Artisan baker Randy George likes to point out that when his Danish friends are in town, he always makes sure to bake plenty of rye bread. “They will eat a loaf of rye bread before a half day is gone,” he says, explaining the influence of culture on bread consumption.
“In general, the American market is still waking up to whole rye,” says George, owner of Red Hen Baking Co. in Middlesex, Vermont. “I think rye is an area that can be explored more by creating interesting flavors with whole rye.”
Founded in 1999, Red Hen Baking is opening doors for all types of flavorful artisan breads, including ryes, throughout the state of Vermont. On average, Red Hen bakes 2,200 loaves of bread per day and makes 65 daily deliveries to wholesale accounts such as local grocery stores and restaurants. Wholesale accounts for roughly 70 percent of total business.
Local grains are a priority. The bakery estimates 430,000 pounds of local wheat go into the making of their breads every year.
“For me, first and foremost, it’s the gratification that we make a difference in farmers’ lives,” he says. “Of course, it has to taste great. If local food is not excellent, we are really hindering the local food movement. Where it sometimes gets difficult is finding something local that is distinguishable.”
George, who owns the bakery with his wife Eliza Cain, says they keep a half dozen starters going, including two whites and one rye. “It’s all about the process, and how I manage my starter. The variables I can control, I do control, and temperature is a big one. We come up with many flavors, which is the beauty of naturally leavened bread. The sky’s the limit of possibilities.”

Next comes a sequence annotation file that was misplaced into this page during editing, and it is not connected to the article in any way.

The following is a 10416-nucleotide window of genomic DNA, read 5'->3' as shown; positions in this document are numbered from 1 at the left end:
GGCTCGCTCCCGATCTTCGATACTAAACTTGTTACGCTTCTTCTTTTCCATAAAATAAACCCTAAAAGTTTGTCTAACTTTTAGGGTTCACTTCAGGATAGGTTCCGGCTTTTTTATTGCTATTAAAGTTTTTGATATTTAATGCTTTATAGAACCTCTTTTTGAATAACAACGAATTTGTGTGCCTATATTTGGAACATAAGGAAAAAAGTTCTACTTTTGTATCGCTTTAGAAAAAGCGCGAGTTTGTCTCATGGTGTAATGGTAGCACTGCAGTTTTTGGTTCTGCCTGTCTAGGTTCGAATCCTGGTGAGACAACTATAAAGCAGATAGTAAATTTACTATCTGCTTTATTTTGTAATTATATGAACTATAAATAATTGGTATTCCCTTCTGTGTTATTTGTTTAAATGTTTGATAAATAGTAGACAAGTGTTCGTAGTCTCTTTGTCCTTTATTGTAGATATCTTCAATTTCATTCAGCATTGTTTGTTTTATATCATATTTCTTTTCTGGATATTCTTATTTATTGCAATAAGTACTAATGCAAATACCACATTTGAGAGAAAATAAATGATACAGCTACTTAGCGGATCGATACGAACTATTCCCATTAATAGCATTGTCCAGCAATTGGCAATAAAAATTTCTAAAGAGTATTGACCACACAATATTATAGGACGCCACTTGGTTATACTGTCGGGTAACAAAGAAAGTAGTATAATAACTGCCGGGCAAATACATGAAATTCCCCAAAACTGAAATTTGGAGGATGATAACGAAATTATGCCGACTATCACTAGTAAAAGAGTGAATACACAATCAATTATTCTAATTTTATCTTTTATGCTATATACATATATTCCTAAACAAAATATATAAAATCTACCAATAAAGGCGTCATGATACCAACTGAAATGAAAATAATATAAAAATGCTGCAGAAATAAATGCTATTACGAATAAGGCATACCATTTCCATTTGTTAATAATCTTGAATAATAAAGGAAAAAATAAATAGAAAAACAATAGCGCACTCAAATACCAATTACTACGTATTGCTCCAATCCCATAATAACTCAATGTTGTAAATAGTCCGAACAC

Red Hen makes two varieties of 100% whole rye, including the unique Sprouternickel — made with certified organic whole rye flour, sprouted organic spelt and rye berries, and organic sunflower seeds.
Other flavorful breads are the Crossett Hill batard, made entirely with local wheat and rye, and their signature Mad River Grain, “a veritable orchestra of grains and seeds” featuring wheat flour, sunflower seeds, steel-cut oats, flax seed meal, brown flax seeds, heirloom cornmeal, whole rye chops, whole sesame seeds, and golden flax seeds.
“We’re coming up with endless varieties, and we’re doing it through the process,” George says. “We joke sometimes that we’re yeast farmers because we have to feed our starter twice a day. How we manage that living thing, how we feed it, changes its flavors entirely.”
George says that the local grain movement continues to gain popularity, similar to the soaring interest among consumers in local breweries and local cheesemakers. “And we should consider ourselves fortunate that we don’t have to spend the kind of money on expensive equipment that a brewer or cheesemaker does,” he adds. “We can fairly easily manage the variables.”